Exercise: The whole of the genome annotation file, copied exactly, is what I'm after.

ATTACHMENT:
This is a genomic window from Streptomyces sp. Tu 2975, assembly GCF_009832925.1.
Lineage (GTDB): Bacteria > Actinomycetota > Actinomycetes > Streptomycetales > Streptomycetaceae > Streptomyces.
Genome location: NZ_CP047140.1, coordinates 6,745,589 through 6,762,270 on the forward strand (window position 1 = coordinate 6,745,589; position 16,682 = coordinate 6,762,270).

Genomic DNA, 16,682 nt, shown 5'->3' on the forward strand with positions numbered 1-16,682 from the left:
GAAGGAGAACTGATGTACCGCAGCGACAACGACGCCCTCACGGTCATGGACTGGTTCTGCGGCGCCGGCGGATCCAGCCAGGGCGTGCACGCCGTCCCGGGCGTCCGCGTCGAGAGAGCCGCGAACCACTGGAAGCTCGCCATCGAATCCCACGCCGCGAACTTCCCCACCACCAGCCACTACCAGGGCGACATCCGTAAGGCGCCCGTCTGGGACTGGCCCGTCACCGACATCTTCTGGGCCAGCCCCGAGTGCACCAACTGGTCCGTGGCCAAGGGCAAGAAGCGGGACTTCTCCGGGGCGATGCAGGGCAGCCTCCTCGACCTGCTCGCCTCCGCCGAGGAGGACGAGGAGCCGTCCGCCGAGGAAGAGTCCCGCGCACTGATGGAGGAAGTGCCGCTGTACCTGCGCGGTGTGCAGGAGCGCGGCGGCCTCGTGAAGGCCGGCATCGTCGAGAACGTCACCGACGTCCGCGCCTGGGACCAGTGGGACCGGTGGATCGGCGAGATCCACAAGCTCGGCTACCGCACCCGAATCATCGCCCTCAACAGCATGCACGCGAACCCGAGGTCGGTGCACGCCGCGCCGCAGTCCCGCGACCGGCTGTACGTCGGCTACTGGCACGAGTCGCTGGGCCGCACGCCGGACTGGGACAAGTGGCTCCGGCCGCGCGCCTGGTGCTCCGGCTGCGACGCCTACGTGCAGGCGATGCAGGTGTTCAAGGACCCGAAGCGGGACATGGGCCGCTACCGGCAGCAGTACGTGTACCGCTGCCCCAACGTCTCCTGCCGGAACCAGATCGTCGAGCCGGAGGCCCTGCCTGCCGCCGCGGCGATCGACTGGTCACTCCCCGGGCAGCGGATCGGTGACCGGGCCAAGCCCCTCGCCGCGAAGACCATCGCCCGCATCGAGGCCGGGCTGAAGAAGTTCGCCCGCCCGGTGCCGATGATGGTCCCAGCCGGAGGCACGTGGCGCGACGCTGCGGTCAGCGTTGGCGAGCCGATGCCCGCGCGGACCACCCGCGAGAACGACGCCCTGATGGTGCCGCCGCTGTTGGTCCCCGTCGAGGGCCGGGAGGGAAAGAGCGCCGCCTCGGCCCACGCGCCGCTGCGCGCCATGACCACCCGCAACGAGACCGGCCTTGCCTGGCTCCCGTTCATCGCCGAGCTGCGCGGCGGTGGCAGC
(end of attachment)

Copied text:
This is a genomic window from Streptomyces sp. Tu 2975, assembly GCF_009832925.1.
Lineage (GTDB): Bacteria > Actinomycetota > Actinomycetes > Streptomycetales > Streptomycetaceae > Streptomyces.
Genome location: NZ_CP047140.1, coordinates 6,745,589 through 6,762,270 on the forward strand (window position 1 = coordinate 6,745,589; position 16,682 = coordinate 6,762,270).

Genomic DNA, 16,682 nt, shown 5'->3' on the forward strand with positions numbered 1-16,682 from the left:
GAAGGAGAACTGATGTACCGCAGCGACAACGACGCCCTCACGGTCATGGACTGGTTCTGCGGCGCCGGCGGATCCAGCCAGGGCGTGCACGCCGTCCCGGGCGTCCGCGTCGAGAGAGCCGCGAACCACTGGAAGCTCGCCATCGAATCCCACGCCGCGAACTTCCCCACCACCAGCCACTACCAGGGCGACATCCGTAAGGCGCCCGTCTGGGACTGGCCCGTCACCGACATCTTCTGGGCCAGCCCCGAGTGCACCAACTGGTCCGTGGCCAAGGGCAAGAAGCGGGACTTCTCCGGGGCGATGCAGGGCAGCCTCCTCGACCTGCTCGCCTCCGCCGAGGAGGACGAGGAGCCGTCCGCCGAGGAAGAGTCCCGCGCACTGATGGAGGAAGTGCCGCTGTACCTGCGCGGTGTGCAGGAGCGCGGCGGCCTCGTGAAGGCCGGCATCGTCGAGAACGTCACCGACGTCCGCGCCTGGGACCAGTGGGACCGGTGGATCGGCGAGATCCACAAGCTCGGCTACCGCACCCGAATCATCGCCCTCAACAGCATGCACGCGAACCCGAGGTCGGTGCACGCCGCGCCGCAGTCCCGCGACCGGCTGTACGTCGGCTACTGGCACGAGTCGCTGGGCCGCACGCCGGACTGGGACAAGTGGCTCCGGCCGCGCGCCTGGTGCTCCGGCTGCGACGCCTACGTGCAGGCGATGCAGGTGTTCAAGGACCCGAAGCGGGACATGGGCCGCTACCGGCAGCAGTACGTGTACCGCTGCCCCAACGTCTCCTGCCGGAACCAGATCGTCGAGCCGGAGGCCCTGCCTGCCGCCGCGGCGATCGACTGGTCACTCCCCGGGCAGCGGATCGGTGACCGGGCCAAGCCCCTCGCCGCGAAGACCATCGCCCGCATCGAGGCCGGGCTGAAGAAGTTCGCCCGCCCGGTGCCGATGATGGTCCCAGCCGGAGGCACGTGGCGCGACGCTGCGGTCAGCGTTGGCGAGCCGATGCCCGCGCGGACCACCCGCGAGAACGACGCCCTGATGGTGCCGCCGCTGTTGGTCCCCGTCGAGGGCCGGGAGGGAAAGAGCGCCGCCTCGGCCCACGCGCCGCTGCGCGCCATGACCACCCGCAACGAGACCGGCCTTGCCTGGCTCCCGTTCATCGCCGAGCTGCGCGGCGGTGGCAGC